Cross Product of Two Planes

1. Sep 20, 2011

andorrak

1. The problem statement, all variables and given/known data
Find a plane perpendicular to the two planes, X+Y=3 and X+2y-z=4

I know i take the cross product of both so i get

<1,1,0> and <1,2,-1>

But when i do the cross product i get x-y+z

book tells me x-y-z

what am i doing wrong? Not sure why the z is negative. The cross product formula tells me. that the only the J component is negative. (Using Rogawskis Multivariable book. Page. 698, 13.4.)

2. Sep 20, 2011

Dick

The book is right. Your cross product must be wrong. Can you show how you got it?

3. Sep 20, 2011

andorrak

This is what i did.

|i j k |
|1 1 0|
|1 2 -1| =

*simplified*

|-1-0|i-|-1-0|j+|2-1|k

which gives me

i - j +k

Last edited: Sep 20, 2011
4. Sep 20, 2011

Dick

There's some mistakes in there alright. Take the i component. I get the coefficient to be 1*(-1)-0*2=(-1). Check your examples again.

5. Sep 20, 2011

dynamicsolo

Are those really absolute value operations you're doing there? If so, they don't belong in the calculation.

6. Sep 20, 2011

andorrak

I thought that there were supposed to be absolute values in the equation.

If there are not, the way i would calculate it would be then:

-i + j + k

7. Sep 20, 2011

Dick

Now that's right! Thanks for picking up on the problem, dynamicsolo.

8. Sep 20, 2011

dynamicsolo

No, they shouldn't be there.

Much better. You now have the direction vector for a line mutually perpendicular to the two given planes and thus the normal vector to the plane you seek. You next need to find a point that lies in that plane in order to write its equation.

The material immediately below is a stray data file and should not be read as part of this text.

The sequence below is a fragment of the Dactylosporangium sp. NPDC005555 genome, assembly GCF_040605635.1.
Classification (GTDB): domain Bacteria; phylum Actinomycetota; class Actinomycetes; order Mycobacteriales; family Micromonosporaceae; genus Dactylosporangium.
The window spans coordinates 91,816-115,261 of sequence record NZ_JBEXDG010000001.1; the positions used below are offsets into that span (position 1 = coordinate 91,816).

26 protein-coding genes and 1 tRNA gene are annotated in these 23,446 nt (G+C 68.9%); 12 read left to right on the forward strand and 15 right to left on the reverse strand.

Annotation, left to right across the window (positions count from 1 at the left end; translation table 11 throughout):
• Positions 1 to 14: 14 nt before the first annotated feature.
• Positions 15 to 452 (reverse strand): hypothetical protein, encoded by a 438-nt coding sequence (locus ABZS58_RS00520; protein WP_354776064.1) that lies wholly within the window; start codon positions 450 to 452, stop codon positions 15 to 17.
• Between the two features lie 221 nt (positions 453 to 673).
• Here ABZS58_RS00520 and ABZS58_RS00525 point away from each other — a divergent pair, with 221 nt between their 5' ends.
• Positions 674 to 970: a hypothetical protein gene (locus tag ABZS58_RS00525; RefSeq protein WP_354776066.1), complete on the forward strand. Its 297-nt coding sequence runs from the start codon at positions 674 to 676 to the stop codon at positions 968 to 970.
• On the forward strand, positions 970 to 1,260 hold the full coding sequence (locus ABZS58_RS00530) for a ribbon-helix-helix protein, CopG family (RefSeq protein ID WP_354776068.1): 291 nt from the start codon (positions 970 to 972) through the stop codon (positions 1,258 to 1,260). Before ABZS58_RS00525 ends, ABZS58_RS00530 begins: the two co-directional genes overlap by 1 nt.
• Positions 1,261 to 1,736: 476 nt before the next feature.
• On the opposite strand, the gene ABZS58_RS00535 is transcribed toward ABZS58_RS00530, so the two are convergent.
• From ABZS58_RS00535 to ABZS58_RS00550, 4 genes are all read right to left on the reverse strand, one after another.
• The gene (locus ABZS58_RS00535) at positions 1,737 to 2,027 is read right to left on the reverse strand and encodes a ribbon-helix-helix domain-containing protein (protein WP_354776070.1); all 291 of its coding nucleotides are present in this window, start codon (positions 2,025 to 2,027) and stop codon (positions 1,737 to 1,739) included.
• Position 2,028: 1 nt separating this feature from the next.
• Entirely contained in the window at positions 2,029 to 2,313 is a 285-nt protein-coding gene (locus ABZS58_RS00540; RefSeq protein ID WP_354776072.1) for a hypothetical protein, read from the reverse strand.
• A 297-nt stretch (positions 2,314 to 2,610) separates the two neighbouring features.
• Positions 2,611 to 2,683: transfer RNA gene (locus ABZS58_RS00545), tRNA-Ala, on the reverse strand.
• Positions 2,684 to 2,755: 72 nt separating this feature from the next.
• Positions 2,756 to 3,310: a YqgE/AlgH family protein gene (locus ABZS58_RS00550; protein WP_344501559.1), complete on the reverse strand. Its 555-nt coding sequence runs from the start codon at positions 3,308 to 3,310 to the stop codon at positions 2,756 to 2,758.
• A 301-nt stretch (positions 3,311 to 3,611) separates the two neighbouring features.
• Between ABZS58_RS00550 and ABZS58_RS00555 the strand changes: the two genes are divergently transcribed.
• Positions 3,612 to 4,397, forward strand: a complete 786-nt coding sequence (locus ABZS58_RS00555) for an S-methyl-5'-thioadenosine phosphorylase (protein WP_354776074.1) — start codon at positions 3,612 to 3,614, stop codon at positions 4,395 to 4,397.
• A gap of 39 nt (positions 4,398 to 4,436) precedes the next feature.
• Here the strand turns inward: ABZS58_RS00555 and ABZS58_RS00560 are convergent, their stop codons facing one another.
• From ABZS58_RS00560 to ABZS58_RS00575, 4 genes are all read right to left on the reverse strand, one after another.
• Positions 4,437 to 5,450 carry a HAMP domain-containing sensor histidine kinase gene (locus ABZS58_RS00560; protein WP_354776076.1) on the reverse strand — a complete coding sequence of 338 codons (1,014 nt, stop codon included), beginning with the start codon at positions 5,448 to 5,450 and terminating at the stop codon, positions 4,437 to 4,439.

9. Sep 20, 2011

andorrak

Okay so i just used (2, 1, 0) final equation -x+y+z=-1

but the book is saying x-y-z=f

I guess they just wanted the normal but why -y-z???

10. Sep 20, 2011

andorrak

Is it something as simple as multiplying by -1? if so, i feel stupid. but thanks on the absolute values, that would have been a face palm if i hadn't known that on the test day.

11. Sep 20, 2011

dynamicsolo

There is no single way to write the normal vector for a plane. Any non-zero scalar (numerical) multiple of the vector will serve; multiplying by a negative number changes the signs of all the components, but that just gives you a vector which points in exactly the opposite direction along the same line.

So you may use < -1, 1, 1 > or < 1, -1, -1 > (or, heck, < 2011, -2011, -2011 > , were you so inclined) to represent a normal vector to the desired plane. Flipping the signs on the equation for the plane (or multiplying the equation by any non-zero real number) just gives another name for the same plane, since the set of points that satisfy the algebraic equation will remain unchanged.

12. Sep 20, 2011

andorrak

Yea i figured that. Thanks so much Dick and Dynamicsolo! Don't worry ill be back. lol